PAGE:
China’s International Relations – Tension with Argentina

Published on Author martinirigoyenj17

Relationships between China and Argentina are branded by the latter’s desperate dependency on the Asian nation. In his investigative journalism television program, Periodismo Para Todos, Jorge Lanata discusses the commercial relations between both countries, questioning some of the polemic agreements made and suggesting disparity, with the balances tipped away from Argentina.

Fernandez and Xi, in Beijing (The Guardian)
Fernandez and Xi, in Beijing (The Guardian)

Today, such relationships have developed to the point in which China wants to “bail out” of Argentina. Considering the recent drop in the price of soy bean (the most important of Argentina’s exports), China’s generosity is the only thing keeping the already weakened financial system of the South American country from collapsing . Today, China accounts for “73% of the market among major importers”(The Guardian). Given that “in 2010, China banned imports of Argentine soybean oil” (Bloomberg Business), Argentina should be very careful not to lose its most important importer once again.

Having this in mind, one might be utterly shocked with the behavior of Cristina Kirchner, the Argentine president. Earlier this week, Fernandez went on a trip to Beijing during which she expected to sign commercial agreements. As she met the Chinese president, Xi Jinping, Fernández “posted a message on twitter that mimicked a stereotypical Chinese accent, asking about “lice” instead of “rice”and “petloleum” rather than petroleum”(Bloomberg Business).  After the meeting, Xi stated that he was “even more confident of the outlook for China-Argentine relations.”

As an Argentine, I can only feel deeply concerned and worried after hearing about such a calamity. The ignorance and incompetence demonstrated by that tweet sadly reflect the quality of government that has been in power for over a decade.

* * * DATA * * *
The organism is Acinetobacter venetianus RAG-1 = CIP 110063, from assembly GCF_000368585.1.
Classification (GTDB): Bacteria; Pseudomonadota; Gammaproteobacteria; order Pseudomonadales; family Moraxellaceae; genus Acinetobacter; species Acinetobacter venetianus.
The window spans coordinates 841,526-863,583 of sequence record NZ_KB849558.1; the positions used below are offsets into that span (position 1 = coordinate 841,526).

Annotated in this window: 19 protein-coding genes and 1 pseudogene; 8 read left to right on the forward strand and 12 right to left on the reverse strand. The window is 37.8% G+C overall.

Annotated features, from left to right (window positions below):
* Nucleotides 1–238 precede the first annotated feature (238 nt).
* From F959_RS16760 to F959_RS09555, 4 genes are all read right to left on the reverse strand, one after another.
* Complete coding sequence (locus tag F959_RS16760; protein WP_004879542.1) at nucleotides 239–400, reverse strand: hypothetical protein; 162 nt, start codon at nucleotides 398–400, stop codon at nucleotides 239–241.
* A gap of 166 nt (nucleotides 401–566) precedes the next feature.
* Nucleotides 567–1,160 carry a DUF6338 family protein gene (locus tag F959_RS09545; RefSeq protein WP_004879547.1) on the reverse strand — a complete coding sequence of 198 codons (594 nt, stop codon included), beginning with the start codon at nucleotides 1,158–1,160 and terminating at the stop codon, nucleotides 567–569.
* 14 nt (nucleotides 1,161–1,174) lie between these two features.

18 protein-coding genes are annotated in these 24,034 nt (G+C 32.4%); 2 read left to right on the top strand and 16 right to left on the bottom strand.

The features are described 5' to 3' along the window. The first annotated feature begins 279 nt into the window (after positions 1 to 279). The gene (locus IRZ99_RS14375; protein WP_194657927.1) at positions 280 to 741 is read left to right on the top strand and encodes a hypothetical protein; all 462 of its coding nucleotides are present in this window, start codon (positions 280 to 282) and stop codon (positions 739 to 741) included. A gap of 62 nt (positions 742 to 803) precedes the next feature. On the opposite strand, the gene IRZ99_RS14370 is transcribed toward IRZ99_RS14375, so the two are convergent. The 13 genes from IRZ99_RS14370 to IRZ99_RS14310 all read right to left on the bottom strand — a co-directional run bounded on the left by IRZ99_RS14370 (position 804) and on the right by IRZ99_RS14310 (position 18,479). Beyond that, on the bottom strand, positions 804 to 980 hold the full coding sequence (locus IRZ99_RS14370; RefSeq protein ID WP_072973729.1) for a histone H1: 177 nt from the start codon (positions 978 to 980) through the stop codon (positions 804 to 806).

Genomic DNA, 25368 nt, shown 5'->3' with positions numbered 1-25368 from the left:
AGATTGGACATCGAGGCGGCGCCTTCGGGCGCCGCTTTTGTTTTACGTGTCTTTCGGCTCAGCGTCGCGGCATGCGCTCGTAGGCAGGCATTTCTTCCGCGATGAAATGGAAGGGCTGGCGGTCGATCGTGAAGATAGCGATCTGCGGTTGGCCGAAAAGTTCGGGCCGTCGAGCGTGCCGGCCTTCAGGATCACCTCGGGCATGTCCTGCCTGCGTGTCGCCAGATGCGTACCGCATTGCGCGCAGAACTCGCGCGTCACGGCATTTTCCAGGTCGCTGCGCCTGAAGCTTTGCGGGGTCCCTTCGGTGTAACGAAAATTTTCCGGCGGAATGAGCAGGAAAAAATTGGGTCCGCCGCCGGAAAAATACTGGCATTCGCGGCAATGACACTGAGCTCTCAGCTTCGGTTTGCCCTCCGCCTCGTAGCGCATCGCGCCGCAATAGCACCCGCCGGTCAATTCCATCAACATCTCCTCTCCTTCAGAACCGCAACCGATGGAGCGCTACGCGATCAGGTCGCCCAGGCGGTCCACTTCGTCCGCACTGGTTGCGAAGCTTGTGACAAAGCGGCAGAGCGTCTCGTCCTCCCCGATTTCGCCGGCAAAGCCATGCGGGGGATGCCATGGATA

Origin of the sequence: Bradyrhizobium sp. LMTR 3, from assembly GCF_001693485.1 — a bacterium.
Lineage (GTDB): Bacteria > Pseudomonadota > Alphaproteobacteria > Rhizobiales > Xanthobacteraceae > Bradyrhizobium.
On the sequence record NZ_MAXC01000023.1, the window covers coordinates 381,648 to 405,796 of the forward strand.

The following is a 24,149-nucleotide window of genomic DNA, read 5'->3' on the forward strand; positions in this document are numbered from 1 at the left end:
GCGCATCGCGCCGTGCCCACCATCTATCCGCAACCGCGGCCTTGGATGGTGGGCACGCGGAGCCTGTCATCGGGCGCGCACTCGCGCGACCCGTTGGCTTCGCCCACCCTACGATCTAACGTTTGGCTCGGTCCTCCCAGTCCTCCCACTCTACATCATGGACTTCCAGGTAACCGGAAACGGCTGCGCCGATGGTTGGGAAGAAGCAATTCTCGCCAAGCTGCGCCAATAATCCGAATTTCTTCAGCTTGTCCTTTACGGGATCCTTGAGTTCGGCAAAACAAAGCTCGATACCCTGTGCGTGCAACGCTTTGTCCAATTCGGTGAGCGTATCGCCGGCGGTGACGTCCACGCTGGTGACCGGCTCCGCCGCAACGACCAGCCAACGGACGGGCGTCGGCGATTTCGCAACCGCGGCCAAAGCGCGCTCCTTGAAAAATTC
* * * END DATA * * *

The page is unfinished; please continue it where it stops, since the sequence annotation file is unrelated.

Further more, the president’s trip to Beijing is itself controversial:”The controversy comes as Fernández struggles to distance herself from the mysterious death of prosecutor Alberto Nisman, who was found dead in his bathroom on 18 January, hours before he was to elaborate on allegations that Fernández helped shield Iranians connected to the 1994 bombing of a Jewish community centre that killed 85.” (The Guardian) This article from The New York Times is a great summary of this scandalous event and its current repercussion. The case in question is a fine example of the many mafia-like procedures by the government headed by Cristina Fernández de Kirchner.

Sources: 1. NYTimes, 2. The Guardian, 3. Bloomberg, and 4. the BBC.

2 Responses to China’s International Relations – Tension with Argentina

  1. FYY-

    1) For those interested in knowing more about Argentina-China commercial relations (and have some basic ability to understand Spanish), I really recommend you to take a look at the episode of Periodismo Para Todos linked in the first paragraph, right next to the name “Jorge Lanata”.
    The presenter is a legend among the Argentine middle and upper-middle classes, as he supposes the biggest public opposition to the government in power. Jorge Lanata is a very sarcastic guy with a particular sense of humour. Fun to watch and really interesting – the Argentine Jon Stewart.

    2) The 4th article, linked in “already weakened financial system”(second paragraph) was published by BBC and touches a topic I find relevant for the international economy – Argentina’s default.

    3) Alberto Nisman’s case (the death prosecutor) is just so wrong and alarming… you’d be surprised if you read the NY Times article.

  2. I participated in the restructuring of debt of Jamaica in 1979-80. I’m not sure the Chinese are ready to face the consequences of accumulating sovereign debt in a case such as this, as they will inevitably need to take a large “haircut” and will get very little out of the deal.